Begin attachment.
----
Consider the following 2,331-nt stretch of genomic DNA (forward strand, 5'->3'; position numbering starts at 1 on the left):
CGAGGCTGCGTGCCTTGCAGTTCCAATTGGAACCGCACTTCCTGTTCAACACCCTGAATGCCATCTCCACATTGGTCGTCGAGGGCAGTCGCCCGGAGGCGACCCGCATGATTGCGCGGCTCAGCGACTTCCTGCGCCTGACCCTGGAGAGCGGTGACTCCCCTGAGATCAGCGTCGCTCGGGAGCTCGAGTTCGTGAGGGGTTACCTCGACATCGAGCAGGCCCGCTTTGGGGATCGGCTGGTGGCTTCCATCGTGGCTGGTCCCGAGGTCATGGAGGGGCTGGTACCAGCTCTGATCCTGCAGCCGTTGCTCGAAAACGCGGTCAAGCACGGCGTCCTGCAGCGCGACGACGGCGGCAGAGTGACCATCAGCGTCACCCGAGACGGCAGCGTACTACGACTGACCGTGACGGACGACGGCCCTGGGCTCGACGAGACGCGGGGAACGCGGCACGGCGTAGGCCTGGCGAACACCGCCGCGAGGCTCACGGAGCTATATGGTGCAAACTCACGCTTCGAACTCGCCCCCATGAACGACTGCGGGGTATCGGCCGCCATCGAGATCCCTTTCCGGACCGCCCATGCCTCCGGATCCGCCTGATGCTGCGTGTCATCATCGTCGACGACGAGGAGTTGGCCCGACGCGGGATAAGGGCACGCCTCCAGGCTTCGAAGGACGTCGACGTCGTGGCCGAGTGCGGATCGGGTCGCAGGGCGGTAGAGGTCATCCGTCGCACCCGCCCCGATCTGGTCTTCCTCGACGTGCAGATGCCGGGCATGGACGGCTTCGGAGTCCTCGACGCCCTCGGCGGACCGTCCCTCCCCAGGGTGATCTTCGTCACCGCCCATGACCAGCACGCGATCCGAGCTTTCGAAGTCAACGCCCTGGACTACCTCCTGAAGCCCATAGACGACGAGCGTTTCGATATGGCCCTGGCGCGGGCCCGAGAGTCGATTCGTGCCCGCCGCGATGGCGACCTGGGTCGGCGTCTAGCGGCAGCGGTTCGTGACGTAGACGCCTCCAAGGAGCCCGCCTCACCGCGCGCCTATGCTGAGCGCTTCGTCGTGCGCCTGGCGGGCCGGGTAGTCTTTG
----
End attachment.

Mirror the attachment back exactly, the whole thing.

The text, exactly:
Consider the following 2,331-nt stretch of genomic DNA (forward strand, 5'->3'; position numbering starts at 1 on the left):
CGAGGCTGCGTGCCTTGCAGTTCCAATTGGAACCGCACTTCCTGTTCAACACCCTGAATGCCATCTCCACATTGGTCGTCGAGGGCAGTCGCCCGGAGGCGACCCGCATGATTGCGCGGCTCAGCGACTTCCTGCGCCTGACCCTGGAGAGCGGTGACTCCCCTGAGATCAGCGTCGCTCGGGAGCTCGAGTTCGTGAGGGGTTACCTCGACATCGAGCAGGCCCGCTTTGGGGATCGGCTGGTGGCTTCCATCGTGGCTGGTCCCGAGGTCATGGAGGGGCTGGTACCAGCTCTGATCCTGCAGCCGTTGCTCGAAAACGCGGTCAAGCACGGCGTCCTGCAGCGCGACGACGGCGGCAGAGTGACCATCAGCGTCACCCGAGACGGCAGCGTACTACGACTGACCGTGACGGACGACGGCCCTGGGCTCGACGAGACGCGGGGAACGCGGCACGGCGTAGGCCTGGCGAACACCGCCGCGAGGCTCACGGAGCTATATGGTGCAAACTCACGCTTCGAACTCGCCCCCATGAACGACTGCGGGGTATCGGCCGCCATCGAGATCCCTTTCCGGACCGCCCATGCCTCCGGATCCGCCTGATGCTGCGTGTCATCATCGTCGACGACGAGGAGTTGGCCCGACGCGGGATAAGGGCACGCCTCCAGGCTTCGAAGGACGTCGACGTCGTGGCCGAGTGCGGATCGGGTCGCAGGGCGGTAGAGGTCATCCGTCGCACCCGCCCCGATCTGGTCTTCCTCGACGTGCAGATGCCGGGCATGGACGGCTTCGGAGTCCTCGACGCCCTCGGCGGACCGTCCCTCCCCAGGGTGATCTTCGTCACCGCCCATGACCAGCACGCGATCCGAGCTTTCGAAGTCAACGCCCTGGACTACCTCCTGAAGCCCATAGACGACGAGCGTTTCGATATGGCCCTGGCGCGGGCCCGAGAGTCGATTCGTGCCCGCCGCGATGGCGACCTGGGTCGGCGTCTAGCGGCAGCGGTTCGTGACGTAGACGCCTCCAAGGAGCCCGCCTCACCGCGCGCCTATGCTGAGCGCTTCGTCGTGCGCCTGGCGGGCCGGGTAGTCTTTG